Forensic science technicians help investigate crimes by collecting and analyzing physical evidence. Most technicians specialize in either crime scene investigation or laboratory analysis.
At crime scenes, forensic science technicians, also known as crime scene investigators, typically do the following:
Crime scene investigators may use tweezers, black lights, and specialized kits to identify and collect evidence. In addition to processing crime scenes, they may also attend autopsies.
In laboratories, forensic science technicians typically do the following:
Forensic science technicians reconstruct crime scenes by carefully studying information gathered by investigators and conducting scientific tests on physical evidence. For example, lab technicians may look at photographs of blood splatter patterns and conduct ballistics tests on bullets found at the crime scene to determine the direction from which a shot was fired.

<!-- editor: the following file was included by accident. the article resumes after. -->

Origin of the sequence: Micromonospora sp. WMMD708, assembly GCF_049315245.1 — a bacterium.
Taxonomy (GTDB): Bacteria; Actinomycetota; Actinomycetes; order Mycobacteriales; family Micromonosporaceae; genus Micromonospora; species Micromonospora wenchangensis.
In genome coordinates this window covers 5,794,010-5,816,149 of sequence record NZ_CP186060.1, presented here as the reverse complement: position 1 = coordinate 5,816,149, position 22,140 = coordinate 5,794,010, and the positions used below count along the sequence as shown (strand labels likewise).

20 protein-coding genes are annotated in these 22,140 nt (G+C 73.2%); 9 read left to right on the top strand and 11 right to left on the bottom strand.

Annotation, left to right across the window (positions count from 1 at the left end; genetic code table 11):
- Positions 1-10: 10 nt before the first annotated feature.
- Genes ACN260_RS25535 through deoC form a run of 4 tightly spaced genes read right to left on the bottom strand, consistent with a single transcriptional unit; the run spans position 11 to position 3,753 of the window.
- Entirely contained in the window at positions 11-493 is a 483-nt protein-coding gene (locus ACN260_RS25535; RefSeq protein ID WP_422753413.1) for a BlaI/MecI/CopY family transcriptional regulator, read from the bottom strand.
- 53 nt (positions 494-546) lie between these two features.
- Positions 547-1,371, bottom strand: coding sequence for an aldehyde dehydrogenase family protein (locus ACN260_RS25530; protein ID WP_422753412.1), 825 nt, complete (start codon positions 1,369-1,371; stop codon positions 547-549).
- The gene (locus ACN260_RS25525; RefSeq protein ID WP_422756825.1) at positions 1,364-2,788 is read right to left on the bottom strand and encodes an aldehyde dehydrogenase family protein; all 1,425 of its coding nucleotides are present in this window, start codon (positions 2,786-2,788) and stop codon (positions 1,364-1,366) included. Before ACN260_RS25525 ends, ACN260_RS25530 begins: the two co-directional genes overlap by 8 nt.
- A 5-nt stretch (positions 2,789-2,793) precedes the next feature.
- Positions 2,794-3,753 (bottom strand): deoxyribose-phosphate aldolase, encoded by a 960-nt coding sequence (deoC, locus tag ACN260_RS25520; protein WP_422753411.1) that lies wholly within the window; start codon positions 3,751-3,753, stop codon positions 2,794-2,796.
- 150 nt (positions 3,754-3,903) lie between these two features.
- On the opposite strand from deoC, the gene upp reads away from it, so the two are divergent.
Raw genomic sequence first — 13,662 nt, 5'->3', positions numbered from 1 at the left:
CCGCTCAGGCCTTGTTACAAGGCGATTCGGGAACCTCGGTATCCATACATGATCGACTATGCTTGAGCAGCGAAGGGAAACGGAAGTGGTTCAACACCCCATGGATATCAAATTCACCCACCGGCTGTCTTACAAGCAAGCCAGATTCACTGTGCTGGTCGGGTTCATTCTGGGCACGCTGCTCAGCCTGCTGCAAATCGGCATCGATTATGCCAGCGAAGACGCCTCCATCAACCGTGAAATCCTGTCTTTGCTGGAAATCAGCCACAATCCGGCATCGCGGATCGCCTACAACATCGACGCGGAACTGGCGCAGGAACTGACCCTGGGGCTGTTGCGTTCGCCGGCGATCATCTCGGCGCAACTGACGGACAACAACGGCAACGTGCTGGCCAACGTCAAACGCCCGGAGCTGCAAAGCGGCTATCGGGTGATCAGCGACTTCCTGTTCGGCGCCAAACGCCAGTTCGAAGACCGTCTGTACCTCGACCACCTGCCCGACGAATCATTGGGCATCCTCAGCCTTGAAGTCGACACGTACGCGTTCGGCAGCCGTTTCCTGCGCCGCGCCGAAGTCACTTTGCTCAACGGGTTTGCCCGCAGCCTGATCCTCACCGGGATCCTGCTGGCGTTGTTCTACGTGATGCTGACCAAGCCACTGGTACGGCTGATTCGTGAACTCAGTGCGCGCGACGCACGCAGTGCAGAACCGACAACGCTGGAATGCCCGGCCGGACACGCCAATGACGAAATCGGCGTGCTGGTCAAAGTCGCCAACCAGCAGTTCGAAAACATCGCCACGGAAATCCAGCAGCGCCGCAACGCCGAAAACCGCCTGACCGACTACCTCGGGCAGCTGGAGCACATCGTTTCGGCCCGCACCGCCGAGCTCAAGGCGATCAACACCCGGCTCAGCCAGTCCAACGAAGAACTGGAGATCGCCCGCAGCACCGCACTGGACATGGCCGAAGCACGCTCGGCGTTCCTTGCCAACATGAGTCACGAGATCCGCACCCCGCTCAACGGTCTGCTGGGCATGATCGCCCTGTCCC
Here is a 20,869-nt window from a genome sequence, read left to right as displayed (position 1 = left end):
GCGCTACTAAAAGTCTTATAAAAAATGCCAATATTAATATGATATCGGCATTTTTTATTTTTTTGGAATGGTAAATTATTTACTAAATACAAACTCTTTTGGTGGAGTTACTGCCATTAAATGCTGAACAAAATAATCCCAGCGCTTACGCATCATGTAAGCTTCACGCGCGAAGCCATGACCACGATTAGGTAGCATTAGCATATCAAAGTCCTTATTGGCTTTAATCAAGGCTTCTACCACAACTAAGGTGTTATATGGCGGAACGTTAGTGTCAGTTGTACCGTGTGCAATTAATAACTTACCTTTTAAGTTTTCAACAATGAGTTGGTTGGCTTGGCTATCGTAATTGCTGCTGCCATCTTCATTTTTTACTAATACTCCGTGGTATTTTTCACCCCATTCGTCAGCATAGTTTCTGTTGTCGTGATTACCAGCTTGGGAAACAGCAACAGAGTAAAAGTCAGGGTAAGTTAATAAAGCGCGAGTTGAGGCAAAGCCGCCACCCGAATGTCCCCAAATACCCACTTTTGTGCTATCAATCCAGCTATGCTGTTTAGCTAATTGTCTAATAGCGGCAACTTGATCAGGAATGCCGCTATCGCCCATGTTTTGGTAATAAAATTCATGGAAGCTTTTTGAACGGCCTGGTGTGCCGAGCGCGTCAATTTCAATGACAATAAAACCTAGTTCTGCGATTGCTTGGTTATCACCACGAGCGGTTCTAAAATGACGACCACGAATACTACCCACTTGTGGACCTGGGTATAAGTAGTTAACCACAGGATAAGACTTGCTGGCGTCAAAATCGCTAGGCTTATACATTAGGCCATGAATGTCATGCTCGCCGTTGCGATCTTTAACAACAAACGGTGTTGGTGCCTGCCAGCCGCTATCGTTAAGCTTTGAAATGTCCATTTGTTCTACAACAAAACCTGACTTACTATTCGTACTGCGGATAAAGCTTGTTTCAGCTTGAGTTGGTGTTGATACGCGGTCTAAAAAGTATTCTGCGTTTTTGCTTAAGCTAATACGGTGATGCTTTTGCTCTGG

Forensic science technicians who work in laboratories use chemicals and laboratory equipment such as microscopes when analyzing evidence. They also use computer databases to examine fingerprints, DNA, and other evidence collected at crime scenes in order to match them to people and things that have already been identified. Most forensic science technicians who perform laboratory analysis specialize in a specific type of evidence analysis, such as DNA or ballistics.
All forensic science technicians prepare written reports that detail their findings and investigative methods. They must be able to explain their reports to lawyers, detectives, and other law enforcement officials. In addition, forensic science technicians may be called to testify in court about their findings and methods.
Source: Bureau of Labor Statistics, U.S. Department of Labor, Occupational Outlook Handbook, 2012-13 Edition